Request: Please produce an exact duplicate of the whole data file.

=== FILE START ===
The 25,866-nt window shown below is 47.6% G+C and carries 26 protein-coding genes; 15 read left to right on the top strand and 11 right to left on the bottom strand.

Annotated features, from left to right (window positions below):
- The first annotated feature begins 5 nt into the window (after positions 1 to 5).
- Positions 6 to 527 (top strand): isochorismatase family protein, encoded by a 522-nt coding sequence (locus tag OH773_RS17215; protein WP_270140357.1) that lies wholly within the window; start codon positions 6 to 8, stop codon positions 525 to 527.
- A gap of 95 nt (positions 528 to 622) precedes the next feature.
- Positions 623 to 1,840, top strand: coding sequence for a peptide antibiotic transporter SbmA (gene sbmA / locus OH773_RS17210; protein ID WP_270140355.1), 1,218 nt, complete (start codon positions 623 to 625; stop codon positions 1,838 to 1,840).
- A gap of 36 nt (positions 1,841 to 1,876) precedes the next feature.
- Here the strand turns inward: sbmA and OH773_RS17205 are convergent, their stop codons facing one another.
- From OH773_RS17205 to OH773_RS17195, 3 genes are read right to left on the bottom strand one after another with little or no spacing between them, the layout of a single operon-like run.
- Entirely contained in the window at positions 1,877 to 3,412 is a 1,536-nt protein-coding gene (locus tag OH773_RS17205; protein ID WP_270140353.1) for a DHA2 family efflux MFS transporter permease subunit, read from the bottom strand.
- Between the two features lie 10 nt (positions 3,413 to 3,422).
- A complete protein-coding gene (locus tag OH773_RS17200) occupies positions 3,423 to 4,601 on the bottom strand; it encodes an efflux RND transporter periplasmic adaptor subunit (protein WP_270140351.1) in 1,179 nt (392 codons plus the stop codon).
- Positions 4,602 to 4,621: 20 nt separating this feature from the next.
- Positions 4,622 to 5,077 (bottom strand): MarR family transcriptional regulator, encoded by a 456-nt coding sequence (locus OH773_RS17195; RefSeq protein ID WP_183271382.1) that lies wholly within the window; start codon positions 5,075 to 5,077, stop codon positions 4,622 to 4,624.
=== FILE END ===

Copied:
The 25,866-nt window shown below is 47.6% G+C and carries 26 protein-coding genes; 15 read left to right on the top strand and 11 right to left on the bottom strand.

Annotated features, from left to right (window positions below):
- The first annotated feature begins 5 nt into the window (after positions 1 to 5).
- Positions 6 to 527 (top strand): isochorismatase family protein, encoded by a 522-nt coding sequence (locus tag OH773_RS17215; protein WP_270140357.1) that lies wholly within the window; start codon positions 6 to 8, stop codon positions 525 to 527.
- A gap of 95 nt (positions 528 to 622) precedes the next feature.
- Positions 623 to 1,840, top strand: coding sequence for a peptide antibiotic transporter SbmA (gene sbmA / locus OH773_RS17210; protein ID WP_270140355.1), 1,218 nt, complete (start codon positions 623 to 625; stop codon positions 1,838 to 1,840).
- A gap of 36 nt (positions 1,841 to 1,876) precedes the next feature.
- Here the strand turns inward: sbmA and OH773_RS17205 are convergent, their stop codons facing one another.
- From OH773_RS17205 to OH773_RS17195, 3 genes are read right to left on the bottom strand one after another with little or no spacing between them, the layout of a single operon-like run.
- Entirely contained in the window at positions 1,877 to 3,412 is a 1,536-nt protein-coding gene (locus tag OH773_RS17205; protein ID WP_270140353.1) for a DHA2 family efflux MFS transporter permease subunit, read from the bottom strand.
- Between the two features lie 10 nt (positions 3,413 to 3,422).
- A complete protein-coding gene (locus tag OH773_RS17200) occupies positions 3,423 to 4,601 on the bottom strand; it encodes an efflux RND transporter periplasmic adaptor subunit (protein WP_270140351.1) in 1,179 nt (392 codons plus the stop codon).
- Positions 4,602 to 4,621: 20 nt separating this feature from the next.
- Positions 4,622 to 5,077 (bottom strand): MarR family transcriptional regulator, encoded by a 456-nt coding sequence (locus OH773_RS17195; RefSeq protein ID WP_183271382.1) that lies wholly within the window; start codon positions 5,075 to 5,077, stop codon positions 4,622 to 4,624.